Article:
Hard to believe but… that’s Dan Auerbach and Patrick Carney in Highschool…:p
I am a couple of days late with the review, but I was busy drinking wine in Napa. :)
The good first:
It was great to see KOL so energetic once again!
There’ve been times when it was obvious that they were going through the motions. But at Bottlerock, they were in tiptop shape. Everyone was rocking and having a good time.
The crowd was smaller than it was for The Black Keys the night before, but people were enjoying themselves and dancing, and some were singing along.
The newer songs were denifitely received better than the older material. I thought that “The Immortals” really got people going, and there was lots of sing-along going on. Of course “Sex On Fire” went over the best, with everyone going nuts, and then “Use Somebody” had everyone belting it out at the top of their lungs.
For me personally, “Knocked Up” and “Black Thumbnail” were the best parts of the show. I love “Knocked Up” in general, and I particularly love it live. And people, although not familiar with the song, really responded and were waving their arms in the air and “woohooing” along to Caleb. It was pretty awesome. “Black Thumbnail” was another standout, simply because it was a great closer to the show, and ended everything with a bang.
The wistful sad:
The band certainly grew up. And it’s a business now.
Sometimes, I wish for the good ol’ times, when everything was a little more spontaneous and you didn’t quite know how things would go.
Now it’s a well oiled machine.
No more shots on stage.
That era is over.
No more Nacho coming with a red Solo cup, and Caleb throwing it back, followed by a rant of some kind.
That made me sad. I wonder if we’ll see that ever again.
The light show. Good Lord. Whoever designed that monstrosity should be fired.
Firstly, the strobe lights, pulsating wildly WILL give someone a siezure one day, if they didn’t already. Secondly, they really take away from the show and the music.
They really need to cool it with the strobes.
Also, for peope who aren’t up close, the whole light show is pretty pointless, because the band becomes overwhelmed by the lights, and with almost no close-ups, it doesn’t create any kind of intimacy with the band.
Hope they re-think the light show.
Overall—it was great to see the guys once again, in better spirits and seemingly excited.
The new song was a nice bonus, but I did feel that the show lacked a certain level of surprise. The set list was okay, but somewhat predictable, and with no other surprises except for the new song, I was wishing for more. It was also kind of OBTN heavy, with “Closer”, “Revelry”, “Notion”, “USE”, “Crawl” and SOF” dominating the set list.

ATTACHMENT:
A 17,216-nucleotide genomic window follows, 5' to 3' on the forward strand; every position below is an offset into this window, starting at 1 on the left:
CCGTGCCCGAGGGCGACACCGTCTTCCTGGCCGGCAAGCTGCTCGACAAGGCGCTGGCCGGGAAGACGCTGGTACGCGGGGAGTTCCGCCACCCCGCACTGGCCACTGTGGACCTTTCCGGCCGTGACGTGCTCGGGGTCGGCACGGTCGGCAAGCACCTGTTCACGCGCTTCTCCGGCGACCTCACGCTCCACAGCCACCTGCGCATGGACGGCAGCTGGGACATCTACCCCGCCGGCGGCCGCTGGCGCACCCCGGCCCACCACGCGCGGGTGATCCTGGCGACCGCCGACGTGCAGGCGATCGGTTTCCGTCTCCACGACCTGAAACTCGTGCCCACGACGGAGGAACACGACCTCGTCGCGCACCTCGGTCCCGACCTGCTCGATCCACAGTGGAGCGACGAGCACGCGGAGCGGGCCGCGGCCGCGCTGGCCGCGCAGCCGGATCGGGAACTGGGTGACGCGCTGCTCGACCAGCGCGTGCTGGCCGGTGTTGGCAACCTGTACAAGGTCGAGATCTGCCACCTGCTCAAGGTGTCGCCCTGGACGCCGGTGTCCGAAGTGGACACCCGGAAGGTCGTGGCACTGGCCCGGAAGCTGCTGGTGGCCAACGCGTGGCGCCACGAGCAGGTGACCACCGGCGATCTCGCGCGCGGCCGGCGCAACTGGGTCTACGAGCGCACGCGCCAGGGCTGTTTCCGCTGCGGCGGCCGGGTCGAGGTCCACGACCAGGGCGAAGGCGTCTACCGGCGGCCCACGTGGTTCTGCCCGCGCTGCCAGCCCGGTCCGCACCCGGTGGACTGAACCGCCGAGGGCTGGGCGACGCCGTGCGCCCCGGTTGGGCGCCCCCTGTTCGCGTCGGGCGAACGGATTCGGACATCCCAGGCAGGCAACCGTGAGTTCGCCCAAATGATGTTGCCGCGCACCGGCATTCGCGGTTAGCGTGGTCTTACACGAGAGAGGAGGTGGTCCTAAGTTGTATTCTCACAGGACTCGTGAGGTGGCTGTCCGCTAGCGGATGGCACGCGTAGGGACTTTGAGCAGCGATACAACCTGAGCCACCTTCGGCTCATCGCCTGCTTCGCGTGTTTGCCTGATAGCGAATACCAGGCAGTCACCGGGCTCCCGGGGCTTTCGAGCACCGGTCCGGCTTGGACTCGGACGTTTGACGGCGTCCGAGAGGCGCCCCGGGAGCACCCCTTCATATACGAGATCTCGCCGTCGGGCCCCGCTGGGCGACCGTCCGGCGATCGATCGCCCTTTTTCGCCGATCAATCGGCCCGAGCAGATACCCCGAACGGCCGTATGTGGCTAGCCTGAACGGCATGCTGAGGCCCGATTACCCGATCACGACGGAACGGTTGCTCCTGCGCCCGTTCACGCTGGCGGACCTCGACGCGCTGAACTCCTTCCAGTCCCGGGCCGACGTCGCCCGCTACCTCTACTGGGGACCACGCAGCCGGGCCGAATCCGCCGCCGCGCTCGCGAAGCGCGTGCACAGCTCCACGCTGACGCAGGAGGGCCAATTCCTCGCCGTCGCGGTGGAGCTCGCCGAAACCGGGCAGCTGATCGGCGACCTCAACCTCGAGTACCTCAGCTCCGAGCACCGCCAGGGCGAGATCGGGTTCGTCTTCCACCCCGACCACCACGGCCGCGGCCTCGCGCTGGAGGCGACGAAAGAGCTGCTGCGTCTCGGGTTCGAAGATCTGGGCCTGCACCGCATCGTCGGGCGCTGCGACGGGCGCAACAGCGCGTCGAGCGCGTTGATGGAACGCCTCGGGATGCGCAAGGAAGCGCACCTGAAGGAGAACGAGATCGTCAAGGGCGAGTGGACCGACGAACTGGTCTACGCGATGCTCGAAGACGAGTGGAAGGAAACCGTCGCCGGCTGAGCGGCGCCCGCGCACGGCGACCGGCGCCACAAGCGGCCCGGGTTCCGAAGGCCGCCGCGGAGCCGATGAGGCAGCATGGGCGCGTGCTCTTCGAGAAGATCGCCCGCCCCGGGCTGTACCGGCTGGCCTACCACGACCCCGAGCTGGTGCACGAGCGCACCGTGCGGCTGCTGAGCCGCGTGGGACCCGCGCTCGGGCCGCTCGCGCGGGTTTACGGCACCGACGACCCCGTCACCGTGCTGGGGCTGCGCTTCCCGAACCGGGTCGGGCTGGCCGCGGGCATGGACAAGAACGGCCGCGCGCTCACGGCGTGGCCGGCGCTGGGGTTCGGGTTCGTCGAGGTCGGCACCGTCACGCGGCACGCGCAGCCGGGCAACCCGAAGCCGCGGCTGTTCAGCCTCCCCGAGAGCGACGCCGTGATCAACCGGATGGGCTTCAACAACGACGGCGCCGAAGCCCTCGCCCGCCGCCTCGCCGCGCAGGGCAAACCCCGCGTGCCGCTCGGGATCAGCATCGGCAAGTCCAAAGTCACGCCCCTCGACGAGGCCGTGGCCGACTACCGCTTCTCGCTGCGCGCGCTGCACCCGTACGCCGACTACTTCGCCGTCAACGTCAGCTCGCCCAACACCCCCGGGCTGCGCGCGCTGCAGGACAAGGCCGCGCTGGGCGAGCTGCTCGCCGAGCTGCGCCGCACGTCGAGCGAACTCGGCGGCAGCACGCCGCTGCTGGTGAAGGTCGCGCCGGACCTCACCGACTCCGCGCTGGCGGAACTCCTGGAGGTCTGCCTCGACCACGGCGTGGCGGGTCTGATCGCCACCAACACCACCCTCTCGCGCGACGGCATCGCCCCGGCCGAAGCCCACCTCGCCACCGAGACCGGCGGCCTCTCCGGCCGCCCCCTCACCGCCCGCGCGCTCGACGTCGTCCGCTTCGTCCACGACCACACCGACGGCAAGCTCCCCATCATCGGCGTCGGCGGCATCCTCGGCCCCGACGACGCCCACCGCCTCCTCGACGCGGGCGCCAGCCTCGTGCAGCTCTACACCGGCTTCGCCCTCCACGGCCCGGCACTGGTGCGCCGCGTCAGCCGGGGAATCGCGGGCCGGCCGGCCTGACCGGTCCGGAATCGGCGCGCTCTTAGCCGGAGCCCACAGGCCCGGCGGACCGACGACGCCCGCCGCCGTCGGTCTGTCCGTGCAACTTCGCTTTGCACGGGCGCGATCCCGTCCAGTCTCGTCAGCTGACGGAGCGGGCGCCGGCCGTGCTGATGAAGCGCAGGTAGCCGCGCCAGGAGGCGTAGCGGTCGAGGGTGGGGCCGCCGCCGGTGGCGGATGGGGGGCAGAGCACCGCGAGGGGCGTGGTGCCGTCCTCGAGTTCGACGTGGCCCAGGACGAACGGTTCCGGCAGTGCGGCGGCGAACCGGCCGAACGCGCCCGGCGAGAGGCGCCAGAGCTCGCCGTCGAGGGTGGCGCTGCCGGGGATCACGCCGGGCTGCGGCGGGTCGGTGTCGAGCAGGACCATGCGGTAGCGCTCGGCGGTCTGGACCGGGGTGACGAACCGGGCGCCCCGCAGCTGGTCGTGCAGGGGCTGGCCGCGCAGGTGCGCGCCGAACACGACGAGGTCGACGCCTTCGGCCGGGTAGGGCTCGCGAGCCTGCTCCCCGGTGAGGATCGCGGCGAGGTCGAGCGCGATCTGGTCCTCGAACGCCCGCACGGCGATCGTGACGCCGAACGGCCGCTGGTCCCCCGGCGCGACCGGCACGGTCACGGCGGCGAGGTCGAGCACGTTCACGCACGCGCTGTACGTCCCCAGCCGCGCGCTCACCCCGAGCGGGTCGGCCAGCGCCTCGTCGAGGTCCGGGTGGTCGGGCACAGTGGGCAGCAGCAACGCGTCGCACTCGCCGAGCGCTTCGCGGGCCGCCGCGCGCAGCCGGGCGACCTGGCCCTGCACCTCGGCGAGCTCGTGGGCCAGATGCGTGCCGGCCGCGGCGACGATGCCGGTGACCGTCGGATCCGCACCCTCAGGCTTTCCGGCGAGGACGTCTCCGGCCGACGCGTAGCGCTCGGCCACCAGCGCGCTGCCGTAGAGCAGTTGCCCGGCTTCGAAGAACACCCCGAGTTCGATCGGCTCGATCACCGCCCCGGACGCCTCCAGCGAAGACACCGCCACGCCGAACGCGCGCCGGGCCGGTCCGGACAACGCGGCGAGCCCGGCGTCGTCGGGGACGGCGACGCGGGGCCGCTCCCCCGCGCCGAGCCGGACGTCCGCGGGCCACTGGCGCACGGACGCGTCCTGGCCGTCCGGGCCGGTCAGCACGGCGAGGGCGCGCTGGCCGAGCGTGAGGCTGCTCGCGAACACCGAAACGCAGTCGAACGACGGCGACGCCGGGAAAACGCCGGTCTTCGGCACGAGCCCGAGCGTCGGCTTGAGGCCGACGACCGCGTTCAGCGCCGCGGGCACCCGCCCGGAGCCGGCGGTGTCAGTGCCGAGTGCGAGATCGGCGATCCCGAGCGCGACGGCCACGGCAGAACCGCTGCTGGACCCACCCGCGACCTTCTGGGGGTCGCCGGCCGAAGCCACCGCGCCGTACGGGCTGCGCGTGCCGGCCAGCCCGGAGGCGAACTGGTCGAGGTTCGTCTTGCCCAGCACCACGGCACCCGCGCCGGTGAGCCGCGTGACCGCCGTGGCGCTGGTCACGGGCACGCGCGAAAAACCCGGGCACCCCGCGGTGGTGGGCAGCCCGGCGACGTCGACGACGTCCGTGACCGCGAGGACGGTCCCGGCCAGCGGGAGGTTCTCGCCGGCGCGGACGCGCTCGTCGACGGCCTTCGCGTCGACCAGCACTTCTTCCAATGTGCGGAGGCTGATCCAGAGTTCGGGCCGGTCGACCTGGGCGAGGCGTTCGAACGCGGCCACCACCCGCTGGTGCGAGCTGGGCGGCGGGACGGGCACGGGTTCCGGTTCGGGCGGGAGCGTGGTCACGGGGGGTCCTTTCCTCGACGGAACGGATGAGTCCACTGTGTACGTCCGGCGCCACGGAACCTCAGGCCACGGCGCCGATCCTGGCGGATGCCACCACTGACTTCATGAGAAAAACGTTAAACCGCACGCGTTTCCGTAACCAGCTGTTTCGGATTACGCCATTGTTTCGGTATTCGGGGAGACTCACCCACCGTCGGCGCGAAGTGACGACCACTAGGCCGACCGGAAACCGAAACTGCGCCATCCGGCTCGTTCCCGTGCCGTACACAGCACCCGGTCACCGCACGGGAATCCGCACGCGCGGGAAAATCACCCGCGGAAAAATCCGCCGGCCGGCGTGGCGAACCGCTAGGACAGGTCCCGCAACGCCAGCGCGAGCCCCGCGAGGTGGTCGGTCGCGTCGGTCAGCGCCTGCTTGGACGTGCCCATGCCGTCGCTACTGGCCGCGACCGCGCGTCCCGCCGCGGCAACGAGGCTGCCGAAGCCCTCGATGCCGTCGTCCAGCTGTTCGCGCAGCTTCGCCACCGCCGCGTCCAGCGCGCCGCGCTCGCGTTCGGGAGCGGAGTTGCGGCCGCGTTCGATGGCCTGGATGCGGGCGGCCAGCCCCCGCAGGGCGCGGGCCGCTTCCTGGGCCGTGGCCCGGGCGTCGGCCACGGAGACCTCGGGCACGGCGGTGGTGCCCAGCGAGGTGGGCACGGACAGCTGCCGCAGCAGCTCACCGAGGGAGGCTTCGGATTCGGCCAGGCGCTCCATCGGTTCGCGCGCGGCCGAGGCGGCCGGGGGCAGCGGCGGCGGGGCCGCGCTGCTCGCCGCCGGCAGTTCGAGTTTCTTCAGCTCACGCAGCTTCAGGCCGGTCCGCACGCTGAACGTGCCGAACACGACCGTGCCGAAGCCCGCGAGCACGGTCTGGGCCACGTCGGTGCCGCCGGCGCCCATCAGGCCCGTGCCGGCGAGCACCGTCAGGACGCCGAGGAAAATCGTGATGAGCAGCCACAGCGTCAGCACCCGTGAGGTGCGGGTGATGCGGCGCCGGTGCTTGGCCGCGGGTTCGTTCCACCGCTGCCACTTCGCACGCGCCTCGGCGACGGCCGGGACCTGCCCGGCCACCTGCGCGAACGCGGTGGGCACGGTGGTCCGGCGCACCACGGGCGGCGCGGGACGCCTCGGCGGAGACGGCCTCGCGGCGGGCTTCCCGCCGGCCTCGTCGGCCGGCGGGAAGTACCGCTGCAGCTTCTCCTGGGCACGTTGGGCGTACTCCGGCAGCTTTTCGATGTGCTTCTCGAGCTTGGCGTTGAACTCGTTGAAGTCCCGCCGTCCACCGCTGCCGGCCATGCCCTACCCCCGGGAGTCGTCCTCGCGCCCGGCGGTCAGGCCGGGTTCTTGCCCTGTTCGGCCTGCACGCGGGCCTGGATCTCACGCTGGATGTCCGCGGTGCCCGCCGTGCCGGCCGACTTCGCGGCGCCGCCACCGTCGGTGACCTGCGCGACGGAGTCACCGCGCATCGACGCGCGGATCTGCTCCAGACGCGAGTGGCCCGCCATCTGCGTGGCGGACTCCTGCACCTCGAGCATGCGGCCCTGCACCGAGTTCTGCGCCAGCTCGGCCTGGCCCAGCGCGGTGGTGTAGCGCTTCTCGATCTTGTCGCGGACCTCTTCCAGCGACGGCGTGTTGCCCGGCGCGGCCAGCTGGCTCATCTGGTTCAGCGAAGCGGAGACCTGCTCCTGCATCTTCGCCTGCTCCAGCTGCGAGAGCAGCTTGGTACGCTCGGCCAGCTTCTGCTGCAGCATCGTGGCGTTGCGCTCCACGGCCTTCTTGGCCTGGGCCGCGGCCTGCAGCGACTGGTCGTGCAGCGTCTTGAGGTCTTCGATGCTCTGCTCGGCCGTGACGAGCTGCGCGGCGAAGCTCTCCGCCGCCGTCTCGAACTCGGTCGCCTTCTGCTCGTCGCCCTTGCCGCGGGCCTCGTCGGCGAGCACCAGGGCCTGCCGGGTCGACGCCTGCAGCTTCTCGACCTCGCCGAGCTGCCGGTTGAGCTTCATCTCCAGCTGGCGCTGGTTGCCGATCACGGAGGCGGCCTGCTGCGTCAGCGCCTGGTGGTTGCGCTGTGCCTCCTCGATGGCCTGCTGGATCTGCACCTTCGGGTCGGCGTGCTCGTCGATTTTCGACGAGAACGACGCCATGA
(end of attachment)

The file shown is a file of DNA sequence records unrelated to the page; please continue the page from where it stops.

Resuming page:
Final Grade: B++
With our concerts, festivals and benefit shows, Nashville sure knows how to put on a star-studded affair. But the Music City Eats: Nashville Food, Wine & Spirits Festival, which will make its debut Sept. 21-22, showcases stars of a different sort in a city increasingly recognized for its food scene.
Along with a lineup hosted by Kings of Leon, the Cabin Down Below Band and other special guests for Petty Fest Nashville (a tribute to Tom Petty and the Heartbreakers), the festival brings to town a host of acclaimed chefs such as John Besh of New Orleans, Tom Colicchio of New York City, Nancy Silverton of Los Angeles and Food Network star Giada De Laurentiis, along with local favorites including Tandy Wilson of City House, Josh Habiger and Erik Anderson of The Catbird Seat and recent James Beard Award winner Joseph Lenn of The Barn at Blackberry Farm, among many others.
“To me, it’s very Nashville-style,” said Wilson, who added that the timing is right for a major food festival here both in terms of sophistication of the food scene and the diners who appreciate it. “You don’t have a big get-together if everybody isn’t on board. It takes all the elements to make something happen.”
The festival is produced by Caleb and Nathan Followill of Kings of Leon, world-renowned chef Jonathan Waxman, Vector Management’s Ken Levitan and Andy Mendelsohn, and C3 Presents (whose festival production credentials include Austin City Limits Music Festival, Lollapalooza, and the Austin FOOD & WINE Festival).
Music City Eats will take place over a Saturday and Sunday at Public Square Park festival grounds with cooking demos, panel discussions, book signings and the Flavors of Nashville event, where the city’s top chefs will serve their dishes. A new batch of chefs and restaurants will dish up a Revival Brunch on Sept. 22.
A signature event of Music City Eats will be Harvest Night and Petty Fest at War Memorial Plaza and Auditorium on Sept. 21. Harvest Night will offer attendees the opportunity to sample dishes from across the country before attending the concert. Tickets for the festival go on sale Friday at www.musiccityeats.com.
The festival is the brainchild of Caleb Followill with help from Waxman.
“Oddly enough, we’re big foodies,” Followill said. “We’ve traveled the world and get to eat a lot of great stuff. I came back home to here in Nashville, and I was sitting outside and trying figure out where to go eat.”
He wondered how he could get some of his chef friends to Nashville, and the idea for a festival came to him.
“I called my manager immediately,” he said. But as the festival has developed, Followill said he also considered restaurants such asThe Silly Goose, City House and The Catbird Seat.
“It wasn’t just about bringing chefs to Nashville, I also wanted to bring them to Nashville to see how great the food is,” he said.